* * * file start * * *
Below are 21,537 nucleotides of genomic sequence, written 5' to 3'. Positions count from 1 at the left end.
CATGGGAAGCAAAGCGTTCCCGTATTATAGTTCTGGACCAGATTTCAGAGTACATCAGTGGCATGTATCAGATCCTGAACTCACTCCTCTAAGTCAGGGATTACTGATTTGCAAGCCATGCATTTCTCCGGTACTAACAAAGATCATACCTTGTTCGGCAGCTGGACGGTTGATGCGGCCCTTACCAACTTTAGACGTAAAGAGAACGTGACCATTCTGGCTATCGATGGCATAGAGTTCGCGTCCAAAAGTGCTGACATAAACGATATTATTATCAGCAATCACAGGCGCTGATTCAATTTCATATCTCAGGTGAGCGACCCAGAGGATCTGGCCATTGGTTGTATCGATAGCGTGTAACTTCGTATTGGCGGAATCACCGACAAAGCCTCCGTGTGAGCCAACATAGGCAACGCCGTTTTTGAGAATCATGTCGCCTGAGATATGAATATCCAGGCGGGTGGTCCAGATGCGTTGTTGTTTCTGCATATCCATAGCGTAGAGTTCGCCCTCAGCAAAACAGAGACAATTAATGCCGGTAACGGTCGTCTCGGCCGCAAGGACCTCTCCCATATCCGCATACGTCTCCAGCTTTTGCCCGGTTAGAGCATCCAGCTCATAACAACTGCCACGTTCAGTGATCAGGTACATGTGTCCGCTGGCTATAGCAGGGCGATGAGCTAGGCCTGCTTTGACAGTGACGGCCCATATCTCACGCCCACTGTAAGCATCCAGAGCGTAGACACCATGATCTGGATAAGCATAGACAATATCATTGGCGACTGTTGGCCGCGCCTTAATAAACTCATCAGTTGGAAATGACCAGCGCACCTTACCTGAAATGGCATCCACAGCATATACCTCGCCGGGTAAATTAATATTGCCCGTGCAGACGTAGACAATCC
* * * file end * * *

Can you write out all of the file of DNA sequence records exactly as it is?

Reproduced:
Below are 21,537 nucleotides of genomic sequence, written 5' to 3'. Positions count from 1 at the left end.
CATGGGAAGCAAAGCGTTCCCGTATTATAGTTCTGGACCAGATTTCAGAGTACATCAGTGGCATGTATCAGATCCTGAACTCACTCCTCTAAGTCAGGGATTACTGATTTGCAAGCCATGCATTTCTCCGGTACTAACAAAGATCATACCTTGTTCGGCAGCTGGACGGTTGATGCGGCCCTTACCAACTTTAGACGTAAAGAGAACGTGACCATTCTGGCTATCGATGGCATAGAGTTCGCGTCCAAAAGTGCTGACATAAACGATATTATTATCAGCAATCACAGGCGCTGATTCAATTTCATATCTCAGGTGAGCGACCCAGAGGATCTGGCCATTGGTTGTATCGATAGCGTGTAACTTCGTATTGGCGGAATCACCGACAAAGCCTCCGTGTGAGCCAACATAGGCAACGCCGTTTTTGAGAATCATGTCGCCTGAGATATGAATATCCAGGCGGGTGGTCCAGATGCGTTGTTGTTTCTGCATATCCATAGCGTAGAGTTCGCCCTCAGCAAAACAGAGACAATTAATGCCGGTAACGGTCGTCTCGGCCGCAAGGACCTCTCCCATATCCGCATACGTCTCCAGCTTTTGCCCGGTTAGAGCATCCAGCTCATAACAACTGCCACGTTCAGTGATCAGGTACATGTGTCCGCTGGCTATAGCAGGGCGATGAGCTAGGCCTGCTTTGACAGTGACGGCCCATATCTCACGCCCACTGTAAGCATCCAGAGCGTAGACACCATGATCTGGATAAGCATAGACAATATCATTGGCGACTGTTGGCCGCGCCTTAATAAACTCATCAGTTGGAAATGACCAGCGCACCTTACCTGAAATGGCATCCACAGCATATACCTCGCCGGGTAAATTAATATTGCCCGTGCAGACGTAGACAATCC